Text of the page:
According to the American Medical Association (AMA), there's "no medically valid reason" why transgenders shouldn't be allowed to fight in the military alongside soldiers who accept their own natural biology. Excluding transgenders on the basis that they don't know their proper gender identity is needlessly discriminatory, the AMA insists, and needs to stop.
"We believe there is no medically valid reason – including a diagnosis of gender dysphoria – to exclude transgender individuals from military service," reads a letter recently sent by AMA CEO James Madara to United States Secretary of Defense James Mattis. "Transgender individuals have served, and continue to serve, our country with honor, and we believe they should be allowed to continue doing so."
Back in February, Mattis issued a public memo explaining that transgenders should not be allowed to support the efforts of the military-industrial complex because of the "substantial risks" they pose to military readiness on the battlefield. Not long after, President Trump signed a separate memo banning most transgender individuals from military service, "except under certain limited circumstances," it added in a caveat.
"Exempting such persons from well-established mental health, physical health, and sex-based standards, which apply to all Service members, including transgender Service members without gender dysphoria, could undermine readiness, disrupt unit cohesion, and impose an unreasonable burden on the military that is not conducive to military effectiveness and lethality," reads Mattis's memo.
However, the AMA vehemently disagrees. The organization has since classified Mattis's memo, and the subsequent Trump memo, as representing "mischaracterized" research on the costs and burdens associated with "transgender medical care." The AMA insists that both Mattis and Trump have rejected the "wide body of peer-reviewed research" that supposedly demonstrates "effectiveness" in support of the "needs" of the transgender community.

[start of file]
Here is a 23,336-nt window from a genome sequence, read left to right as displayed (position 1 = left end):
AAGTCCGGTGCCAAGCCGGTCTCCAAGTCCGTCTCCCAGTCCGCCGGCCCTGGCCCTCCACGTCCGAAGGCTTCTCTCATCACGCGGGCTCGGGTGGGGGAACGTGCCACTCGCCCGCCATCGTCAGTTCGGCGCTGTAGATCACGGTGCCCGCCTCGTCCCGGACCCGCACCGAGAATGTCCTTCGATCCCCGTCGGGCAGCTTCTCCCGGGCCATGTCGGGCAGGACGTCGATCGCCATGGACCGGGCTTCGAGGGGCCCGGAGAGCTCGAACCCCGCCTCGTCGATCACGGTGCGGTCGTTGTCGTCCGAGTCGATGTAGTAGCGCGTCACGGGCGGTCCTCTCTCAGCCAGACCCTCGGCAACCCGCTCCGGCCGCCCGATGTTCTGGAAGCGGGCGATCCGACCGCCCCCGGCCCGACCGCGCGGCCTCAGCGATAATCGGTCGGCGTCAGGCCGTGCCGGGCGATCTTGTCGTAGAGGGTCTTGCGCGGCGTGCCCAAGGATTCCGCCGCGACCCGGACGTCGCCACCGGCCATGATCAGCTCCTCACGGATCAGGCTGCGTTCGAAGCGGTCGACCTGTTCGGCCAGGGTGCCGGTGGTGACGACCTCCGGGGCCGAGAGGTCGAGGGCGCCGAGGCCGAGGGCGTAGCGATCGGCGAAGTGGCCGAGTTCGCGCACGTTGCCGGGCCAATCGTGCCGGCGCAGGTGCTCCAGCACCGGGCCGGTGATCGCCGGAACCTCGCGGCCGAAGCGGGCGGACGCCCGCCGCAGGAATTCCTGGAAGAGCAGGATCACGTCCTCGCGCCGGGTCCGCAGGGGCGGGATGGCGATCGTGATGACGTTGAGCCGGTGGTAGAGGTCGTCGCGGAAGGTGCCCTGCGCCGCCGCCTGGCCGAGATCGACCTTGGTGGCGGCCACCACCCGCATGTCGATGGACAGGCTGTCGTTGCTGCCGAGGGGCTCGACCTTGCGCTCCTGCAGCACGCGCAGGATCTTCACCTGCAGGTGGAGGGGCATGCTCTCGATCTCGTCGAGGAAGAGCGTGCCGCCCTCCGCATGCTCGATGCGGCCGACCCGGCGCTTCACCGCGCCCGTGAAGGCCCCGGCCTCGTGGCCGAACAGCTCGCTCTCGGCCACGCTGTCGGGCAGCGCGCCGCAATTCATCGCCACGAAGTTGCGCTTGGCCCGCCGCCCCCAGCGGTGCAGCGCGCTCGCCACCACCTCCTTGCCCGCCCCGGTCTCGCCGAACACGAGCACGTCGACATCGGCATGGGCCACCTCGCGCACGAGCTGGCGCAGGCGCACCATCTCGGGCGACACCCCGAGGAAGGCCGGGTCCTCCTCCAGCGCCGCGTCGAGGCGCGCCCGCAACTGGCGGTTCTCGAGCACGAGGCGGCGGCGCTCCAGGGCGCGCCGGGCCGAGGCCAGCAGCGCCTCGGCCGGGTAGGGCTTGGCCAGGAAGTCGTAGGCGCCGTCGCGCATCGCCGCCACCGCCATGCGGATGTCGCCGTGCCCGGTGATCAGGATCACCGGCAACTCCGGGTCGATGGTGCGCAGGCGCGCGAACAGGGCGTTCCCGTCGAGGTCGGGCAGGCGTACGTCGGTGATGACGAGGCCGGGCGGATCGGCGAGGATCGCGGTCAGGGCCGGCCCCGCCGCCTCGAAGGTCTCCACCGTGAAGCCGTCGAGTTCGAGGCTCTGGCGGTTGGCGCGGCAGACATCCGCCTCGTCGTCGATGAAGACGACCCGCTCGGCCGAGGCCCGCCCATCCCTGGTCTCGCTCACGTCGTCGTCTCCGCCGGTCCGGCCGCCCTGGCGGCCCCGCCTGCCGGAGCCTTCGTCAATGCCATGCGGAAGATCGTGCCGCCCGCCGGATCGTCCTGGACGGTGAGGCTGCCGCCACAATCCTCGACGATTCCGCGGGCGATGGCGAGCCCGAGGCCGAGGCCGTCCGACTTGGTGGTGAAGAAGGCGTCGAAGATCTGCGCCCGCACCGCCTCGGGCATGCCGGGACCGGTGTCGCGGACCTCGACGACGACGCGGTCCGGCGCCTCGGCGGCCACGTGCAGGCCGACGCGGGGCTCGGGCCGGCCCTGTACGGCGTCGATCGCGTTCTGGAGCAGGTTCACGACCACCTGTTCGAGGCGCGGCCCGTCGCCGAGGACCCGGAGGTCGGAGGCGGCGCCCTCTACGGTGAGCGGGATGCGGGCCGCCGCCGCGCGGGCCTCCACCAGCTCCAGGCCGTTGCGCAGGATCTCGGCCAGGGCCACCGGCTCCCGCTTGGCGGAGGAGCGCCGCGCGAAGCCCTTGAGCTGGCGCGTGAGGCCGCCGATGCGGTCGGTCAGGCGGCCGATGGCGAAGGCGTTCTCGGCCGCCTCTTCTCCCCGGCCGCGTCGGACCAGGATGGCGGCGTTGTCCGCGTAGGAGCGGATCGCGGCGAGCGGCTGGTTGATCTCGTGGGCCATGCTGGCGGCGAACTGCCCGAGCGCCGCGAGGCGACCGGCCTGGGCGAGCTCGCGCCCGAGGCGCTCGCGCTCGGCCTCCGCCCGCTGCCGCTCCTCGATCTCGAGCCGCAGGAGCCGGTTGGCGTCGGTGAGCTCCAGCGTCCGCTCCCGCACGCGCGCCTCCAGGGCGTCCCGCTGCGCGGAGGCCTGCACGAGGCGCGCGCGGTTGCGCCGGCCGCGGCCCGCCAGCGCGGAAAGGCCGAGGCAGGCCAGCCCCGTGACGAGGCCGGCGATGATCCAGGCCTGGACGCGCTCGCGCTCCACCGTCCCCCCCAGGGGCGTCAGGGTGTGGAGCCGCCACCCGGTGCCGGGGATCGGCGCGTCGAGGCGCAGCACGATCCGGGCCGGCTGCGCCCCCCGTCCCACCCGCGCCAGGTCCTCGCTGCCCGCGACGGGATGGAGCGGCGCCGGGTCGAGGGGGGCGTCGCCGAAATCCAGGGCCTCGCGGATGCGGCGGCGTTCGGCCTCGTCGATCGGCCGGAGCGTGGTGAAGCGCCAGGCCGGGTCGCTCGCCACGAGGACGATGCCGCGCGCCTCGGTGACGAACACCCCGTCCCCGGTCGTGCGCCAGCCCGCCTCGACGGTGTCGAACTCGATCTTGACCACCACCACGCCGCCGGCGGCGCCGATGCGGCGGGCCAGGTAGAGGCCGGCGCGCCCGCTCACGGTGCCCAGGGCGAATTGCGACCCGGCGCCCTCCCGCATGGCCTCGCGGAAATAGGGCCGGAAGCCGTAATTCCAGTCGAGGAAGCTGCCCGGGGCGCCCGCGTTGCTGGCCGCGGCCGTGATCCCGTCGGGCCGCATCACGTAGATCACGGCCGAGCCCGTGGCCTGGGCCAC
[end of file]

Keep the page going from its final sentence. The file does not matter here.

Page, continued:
The AMA also claims that providing "transgender medical care" to transgenders in the military isn't as costly as its detractors claim it is. The medical group says the financial burden is "negligible," and constitutes little more than a "rounding error in the defense budget." But others disagree, including Retired Army Lieutenant General Jerry Boykin, a former U.S. Army Delta Force commander and executive vice president of the Family Research Council.
"The military has been reduced to stripping parts from museums, which is why it makes no sense to spend more than a billion taxpayer dollars on new body parts for anyone who joins the military and identifies as transgender," he explains, adding that, all in all, as much as $3.7 billion would have to be allotted for transgender "medical care" over a 10-year period, which is hardly a negligible sum.
And truth be told, most of the gender-confused "snowflakes" demanding access to the military don't actually want to face the possibility of being maimed or killed in the horrors of real-life war – something most of them could never in a million years stomach, were they to actually be thrust onto the front lines of battle. They merely want to feel included in a theoretical sense because of their pathological lust for attention and "equality," which of course stems from their deeply-rooted mental illnesses.
And the AMA is capitulating to this politicized crusade for "equal rights" because it apparently has nothing better to do these days than join the ranks of radical groups like Planned Parenthood, which recently decided that offering more transgender "medical services" represents a good use of organization funding.
Sources for this article include: